Wisconsin definitely needs more public transit – a more flexible system for both long distances and feeder routes. Janesville is close enough to Beloit, Madison, Milwaukee, Chicago, and the Twin Cities that some sort of rail service would be great. Gov. Walker nixed the high-speed train service through Wisconsin which would have connected the Twin Cities with Madison, Milwaukee, and Chicago.

  3. Raynor says:

    The ALA response seems to miss the point entirely. Henrietta Verma’s editor’s letter fantasizes about “an army of advisers helping him devise a plan that would appeal to those who view libraries as one more communist scheme to bleed hard-working people dry.” He’s not targeting libraries. He wants to cut every single thing except the military from the federal budget.

    If he had some vendetta against commie librarians, he’d be recommending that state and local funding to libraries also be cut. Again, he’s not.

    What he is doing, or aiming to do, is slash-and-burn the federal government. The $0.50/capita in IMLS funding is a miniscule part of this.

  4. D says:

    I’m a tax and spend liberal, but spending federal funds on departments such as the Institute for Museum and Library Services and the Department of Education is unintelligent. In the state I live in, public libraries are funded through local government, sometimes cities and sometimes special library districts. School and academic libraries are funded through their schools. This makes our state library and the IMLS superfluous and wasteful. The IMLS doesn’t have an important role in this picture or enough money to accomplish anything.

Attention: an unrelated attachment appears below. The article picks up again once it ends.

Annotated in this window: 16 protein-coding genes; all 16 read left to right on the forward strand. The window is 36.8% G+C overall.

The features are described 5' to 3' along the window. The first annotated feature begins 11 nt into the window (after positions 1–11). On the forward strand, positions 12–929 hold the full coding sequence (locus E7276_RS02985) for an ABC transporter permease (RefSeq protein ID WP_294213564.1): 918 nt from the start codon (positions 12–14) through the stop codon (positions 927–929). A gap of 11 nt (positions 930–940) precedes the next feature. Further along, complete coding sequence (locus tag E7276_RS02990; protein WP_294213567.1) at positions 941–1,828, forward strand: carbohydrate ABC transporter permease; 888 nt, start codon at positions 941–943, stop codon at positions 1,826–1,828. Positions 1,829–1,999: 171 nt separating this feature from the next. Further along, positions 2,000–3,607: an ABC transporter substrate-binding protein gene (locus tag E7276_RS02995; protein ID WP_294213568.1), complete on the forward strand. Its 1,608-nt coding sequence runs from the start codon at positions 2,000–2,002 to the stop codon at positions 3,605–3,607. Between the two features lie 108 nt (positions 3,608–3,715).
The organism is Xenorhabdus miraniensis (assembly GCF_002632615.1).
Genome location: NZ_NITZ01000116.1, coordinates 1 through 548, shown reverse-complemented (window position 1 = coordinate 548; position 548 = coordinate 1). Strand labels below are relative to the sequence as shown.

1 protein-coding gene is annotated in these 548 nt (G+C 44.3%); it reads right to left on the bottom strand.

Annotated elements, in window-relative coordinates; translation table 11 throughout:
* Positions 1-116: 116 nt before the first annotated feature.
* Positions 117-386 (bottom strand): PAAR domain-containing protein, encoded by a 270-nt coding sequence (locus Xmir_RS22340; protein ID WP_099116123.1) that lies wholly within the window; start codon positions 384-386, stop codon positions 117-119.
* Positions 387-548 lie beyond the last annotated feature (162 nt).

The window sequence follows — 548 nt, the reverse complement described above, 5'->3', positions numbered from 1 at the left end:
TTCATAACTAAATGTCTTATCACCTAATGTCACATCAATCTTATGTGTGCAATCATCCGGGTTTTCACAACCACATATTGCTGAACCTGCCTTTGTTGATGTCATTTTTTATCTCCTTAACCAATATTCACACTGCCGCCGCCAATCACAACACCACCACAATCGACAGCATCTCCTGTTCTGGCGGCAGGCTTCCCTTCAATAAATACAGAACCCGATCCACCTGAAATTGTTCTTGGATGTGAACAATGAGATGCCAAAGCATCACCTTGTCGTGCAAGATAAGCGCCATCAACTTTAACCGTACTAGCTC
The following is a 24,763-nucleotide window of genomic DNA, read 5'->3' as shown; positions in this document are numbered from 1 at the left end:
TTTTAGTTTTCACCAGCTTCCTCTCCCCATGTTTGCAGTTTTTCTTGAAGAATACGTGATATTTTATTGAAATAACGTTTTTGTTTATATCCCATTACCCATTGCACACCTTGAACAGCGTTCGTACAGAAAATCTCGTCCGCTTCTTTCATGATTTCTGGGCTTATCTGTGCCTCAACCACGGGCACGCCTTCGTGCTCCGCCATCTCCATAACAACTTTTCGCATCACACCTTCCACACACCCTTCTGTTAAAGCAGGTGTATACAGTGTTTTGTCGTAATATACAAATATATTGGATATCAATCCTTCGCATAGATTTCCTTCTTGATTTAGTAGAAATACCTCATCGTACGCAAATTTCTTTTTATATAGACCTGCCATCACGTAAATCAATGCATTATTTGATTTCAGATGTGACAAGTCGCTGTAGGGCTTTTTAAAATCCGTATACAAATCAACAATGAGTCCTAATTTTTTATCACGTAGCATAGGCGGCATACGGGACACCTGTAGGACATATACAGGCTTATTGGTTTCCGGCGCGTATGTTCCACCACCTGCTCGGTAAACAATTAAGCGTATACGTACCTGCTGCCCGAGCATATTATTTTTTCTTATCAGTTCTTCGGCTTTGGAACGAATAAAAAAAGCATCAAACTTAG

Even though I think public schools should be funded and administered federally, we apparently want local control of schools, so we don’t need the Department of Education. The mixing of local and federal services we have in law enforcement – city police, county sheriffs, state police, Federal Marshals, DEA, AFT FBI, the CIA, U.S. Park Police, U.S. Customs and Border Patrol – is stupid and wierd.

    • me says:

      You call yourself a “tax and spend liberal” (which liberals wouldn’t call themselves) and then go on to say a bunch of things that prove that isn’t true. I’ve gotten some extremely useful grants from IMLS. Just because you or your library hasn’t, doesn’t make them superfluous. IMLS isn’t there to fully fund libraries. It’s there to give out grant money for worthwhile projects that we can’t get funding for from our county or local governments.

    • Funded by IMLS says:

      Ahem: it’s only fair to identify which state library agency you are denouncing as “superfluous and wasteful” (a border state, one can suppose). Like most agencies and public libraries, I’m guessing the funding for these ostensibly self-sufficient libraries you cite as examples comes from a variety of sources. In our state we have a number of small publics that rely heavily on administrative guidance and resource sharing facilitated through the state library. And, yes, our funding match from the state and other sources is robust – nevertheless, we could not operate without LSTA.

  5. Z39.50 says:

    The IMLS is not a particularly effective agency for providing grants in my opinion. They do provide grants however and we cannot lose the valuable funding they provide. That’s the conundrum as I see it. Of course I would not believe in Ryan style cuts, but I do wish the IMLS was better.

  6. AL, shocked, SHOCKED, you joined the occupy movement.

    • Joneser says:

      Where in this post does AL say that? Since when did “occupy” become a synonym for “advocacy”?